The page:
The third assertion refers to teachers' perceptions on their PCK in relation to the new topics.

Assertion 3: Teachers at all locations of schools have difficulty making the new content accessible to their learners.

Item 20 (I struggle making the new content understandable to students) and item 25 (It is more demanding to find ways to teach the new topics compared to the old topics) related to the pedagogical content knowledge of teachers. In responding to item 20, 62.8% of all teachers indicated they either agree or strongly agree that they struggled to make the new content understandable to students. With regard to item 25, 66.1% of all teachers found it more demanding to find strategies on how to teach the new topics compared to the old ones (Table 2). The chi-square test for independence showed no association between the school type and the teachers' perceptions of their PCK, as indicated by item 20 = 8.91, df = 8, p = .35) and item 25 (χ2 = 5.64, df = 8, p = .4).

When probed on this perception at the interviews, six of the 10 teachers indicated they were having difficulty with their PCK on the new topics. This difficulty appeared to relate to how to represent the content knowledge on these new topics in forms that were comprehensible to the students. The following excerpts suggest this:

It is because I am not too familiar with the new topics that I cannot seem to plan on how to find examples to make it more concrete to them. Over the years I found ways on how to teach the other topics in an easy way, but now I am struggling with these. Let us look at something like capacitance. I cannot see how to make this easy for the learners. What are the ways to do it? I must now think deeply on how to approach a topic like this. It would therefore appear that teachers, due to their unfamiliarity with the new topics, struggle to find ways in which to make this scientific knowledge more accessible to students.


Discussion of findings

The findings of this study showed that, despite the endorsement of the new topics, a substantial number of teachers had difficulty understanding concepts related to these topics, and this consequently compromised their PCK. This problem appears to be widespread because there was no significant association between teacher perception on the new topics and the location of the school. This was an unexpected result in view of the diversity of schools in this country. Studies on the implementation of the new curriculum have focused on disadvantaged schools in townships and rural areas, and have pointed to gaps in the teachers' content knowledge (Kriek & Basson, 2008). It is now apparent from the findings of our study that teachers at suburban and city schools share a perception of their content knowledge of the new topics as their counterparts in the township and rural schools.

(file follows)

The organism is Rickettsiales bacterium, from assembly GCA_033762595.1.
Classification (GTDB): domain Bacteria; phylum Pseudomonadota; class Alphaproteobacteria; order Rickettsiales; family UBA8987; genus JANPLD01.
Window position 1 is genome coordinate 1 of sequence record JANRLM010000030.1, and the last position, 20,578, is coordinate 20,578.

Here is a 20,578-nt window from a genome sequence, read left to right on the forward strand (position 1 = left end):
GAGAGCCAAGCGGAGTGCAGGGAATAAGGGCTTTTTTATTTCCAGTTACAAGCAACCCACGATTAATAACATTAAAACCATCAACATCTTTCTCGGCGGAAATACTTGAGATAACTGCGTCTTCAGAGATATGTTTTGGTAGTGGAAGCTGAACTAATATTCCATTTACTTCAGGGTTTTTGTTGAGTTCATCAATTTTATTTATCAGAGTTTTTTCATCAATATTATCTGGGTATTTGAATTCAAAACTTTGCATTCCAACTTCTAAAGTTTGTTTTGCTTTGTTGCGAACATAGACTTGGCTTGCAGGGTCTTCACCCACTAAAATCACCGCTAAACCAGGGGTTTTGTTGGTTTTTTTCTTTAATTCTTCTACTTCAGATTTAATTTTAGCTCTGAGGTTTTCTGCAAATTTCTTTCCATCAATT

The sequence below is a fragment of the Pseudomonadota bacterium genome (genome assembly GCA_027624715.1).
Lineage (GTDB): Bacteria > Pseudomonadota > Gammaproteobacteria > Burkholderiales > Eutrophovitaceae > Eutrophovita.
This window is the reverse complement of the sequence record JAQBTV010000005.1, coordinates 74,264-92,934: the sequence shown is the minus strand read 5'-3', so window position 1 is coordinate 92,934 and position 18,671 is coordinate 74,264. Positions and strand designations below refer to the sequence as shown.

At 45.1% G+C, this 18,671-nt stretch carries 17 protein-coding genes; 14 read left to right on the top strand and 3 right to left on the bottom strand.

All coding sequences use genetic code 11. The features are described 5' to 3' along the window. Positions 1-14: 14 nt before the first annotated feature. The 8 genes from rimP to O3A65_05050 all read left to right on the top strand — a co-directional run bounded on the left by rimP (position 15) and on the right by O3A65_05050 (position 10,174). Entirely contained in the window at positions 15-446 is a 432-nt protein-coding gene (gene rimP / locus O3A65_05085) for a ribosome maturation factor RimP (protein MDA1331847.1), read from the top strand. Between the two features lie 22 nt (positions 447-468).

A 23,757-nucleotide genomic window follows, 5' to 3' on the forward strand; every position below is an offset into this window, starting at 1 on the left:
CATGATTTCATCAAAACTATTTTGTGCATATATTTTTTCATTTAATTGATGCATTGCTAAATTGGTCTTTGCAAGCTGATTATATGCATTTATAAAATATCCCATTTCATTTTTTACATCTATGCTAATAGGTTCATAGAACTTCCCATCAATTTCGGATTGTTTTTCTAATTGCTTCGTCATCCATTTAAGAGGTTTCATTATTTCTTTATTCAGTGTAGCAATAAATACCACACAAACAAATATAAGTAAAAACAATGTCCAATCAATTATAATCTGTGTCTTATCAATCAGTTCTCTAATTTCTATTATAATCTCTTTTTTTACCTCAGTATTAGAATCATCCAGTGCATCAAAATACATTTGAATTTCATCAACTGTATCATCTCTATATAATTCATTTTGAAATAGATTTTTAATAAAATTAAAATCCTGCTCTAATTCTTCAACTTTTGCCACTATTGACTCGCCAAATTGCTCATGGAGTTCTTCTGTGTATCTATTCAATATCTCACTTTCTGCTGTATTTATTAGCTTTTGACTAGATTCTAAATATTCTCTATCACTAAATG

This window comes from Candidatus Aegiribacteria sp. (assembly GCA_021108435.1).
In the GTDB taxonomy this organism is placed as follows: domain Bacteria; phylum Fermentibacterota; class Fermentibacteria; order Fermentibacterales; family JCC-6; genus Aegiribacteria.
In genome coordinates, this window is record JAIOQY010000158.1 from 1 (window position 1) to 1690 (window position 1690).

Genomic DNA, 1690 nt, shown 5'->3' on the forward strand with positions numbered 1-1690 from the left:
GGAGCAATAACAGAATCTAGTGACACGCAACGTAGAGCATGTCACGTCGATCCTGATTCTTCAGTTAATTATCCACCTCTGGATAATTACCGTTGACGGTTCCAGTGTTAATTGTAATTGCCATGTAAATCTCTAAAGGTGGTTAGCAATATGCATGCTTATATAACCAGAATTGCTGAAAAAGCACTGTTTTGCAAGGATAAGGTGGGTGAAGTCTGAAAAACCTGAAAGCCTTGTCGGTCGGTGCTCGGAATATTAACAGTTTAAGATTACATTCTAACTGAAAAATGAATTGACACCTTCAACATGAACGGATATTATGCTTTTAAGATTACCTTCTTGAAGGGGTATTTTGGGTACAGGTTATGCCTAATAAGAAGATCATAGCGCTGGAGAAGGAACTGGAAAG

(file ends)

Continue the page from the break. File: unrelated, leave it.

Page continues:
An implication of this finding is that when an innovation is far removed from the existing practice of teachers, the implementation problems can extend over a diversity of schools. As was revealed by the chi-square test, the qualification of the teacher appeared not to be a factor in the perception of teachers on the new topics. It is conceivable that teachers who did have an undergraduate degree in science did acquire knowledge in some of these new topics. However, Arzi and White (2007) point out that when knowledge is not regularly accessed, such as when planning lessons, it can become more difficult to access. Arzi and White (2007:223) further explain that teachers are learners, and a "teacher's knowledge is dynamic, changing in organization as well as in accretion and forgetting". To an extent this would explain why well-qualified teachers indicated uncertainty in their knowledge of the new topics.

The finding on teachers expressing inadequacies in their PCK on the new topics is related to their unfamiliarity with the content knowledge of them. There is abundant research evidence to support this. For instance, Gess-Newsome and Lederman (1995: 317) compared teachers' content knowledge with their classroom practice, and concluded that the "level of content knowledge had a significant impact on how content was taught." With regards to the teaching of specific topics, Smith (1 987) observed that science teachers' difficulty with the physics of light affected their ability to focus on the conceptual understanding of light in science activities and limited their use of examples and metaphors. In teaching the new topics, teachers struggle to find ways to represent the new content so that it comprehensible to students, and hence spend more time on planning for lessons on these topics. Teachers interviewed made reference to how this uncertainty had shifted their pedagogy towards a more teacher-centred approach and so offered them more authority in directing learning. Lee (1995) found evidence of this in a case study of a middle-level science teacher who had limited content knowledge. The teacher exhibited a heavy reliance on the textbook as a tool, and the avoidance of class discussions.